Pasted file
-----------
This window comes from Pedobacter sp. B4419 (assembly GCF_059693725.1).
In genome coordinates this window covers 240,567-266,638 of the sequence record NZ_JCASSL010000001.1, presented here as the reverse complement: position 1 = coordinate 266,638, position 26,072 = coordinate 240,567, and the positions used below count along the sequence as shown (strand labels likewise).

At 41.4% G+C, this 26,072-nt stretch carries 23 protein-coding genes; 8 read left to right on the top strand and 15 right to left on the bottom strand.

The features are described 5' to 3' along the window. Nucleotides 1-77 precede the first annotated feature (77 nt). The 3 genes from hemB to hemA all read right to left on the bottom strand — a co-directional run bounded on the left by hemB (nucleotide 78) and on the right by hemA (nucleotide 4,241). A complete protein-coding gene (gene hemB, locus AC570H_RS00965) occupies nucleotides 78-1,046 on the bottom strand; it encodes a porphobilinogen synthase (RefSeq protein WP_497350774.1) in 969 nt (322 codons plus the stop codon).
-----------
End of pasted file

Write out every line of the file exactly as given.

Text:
This window comes from Pedobacter sp. B4419 (assembly GCF_059693725.1).
In genome coordinates this window covers 240,567-266,638 of the sequence record NZ_JCASSL010000001.1, presented here as the reverse complement: position 1 = coordinate 266,638, position 26,072 = coordinate 240,567, and the positions used below count along the sequence as shown (strand labels likewise).

At 41.4% G+C, this 26,072-nt stretch carries 23 protein-coding genes; 8 read left to right on the top strand and 15 right to left on the bottom strand.

The features are described 5' to 3' along the window. Nucleotides 1-77 precede the first annotated feature (77 nt). The 3 genes from hemB to hemA all read right to left on the bottom strand — a co-directional run bounded on the left by hemB (nucleotide 78) and on the right by hemA (nucleotide 4,241). A complete protein-coding gene (gene hemB, locus AC570H_RS00965) occupies nucleotides 78-1,046 on the bottom strand; it encodes a porphobilinogen synthase (RefSeq protein WP_497350774.1) in 969 nt (322 codons plus the stop codon).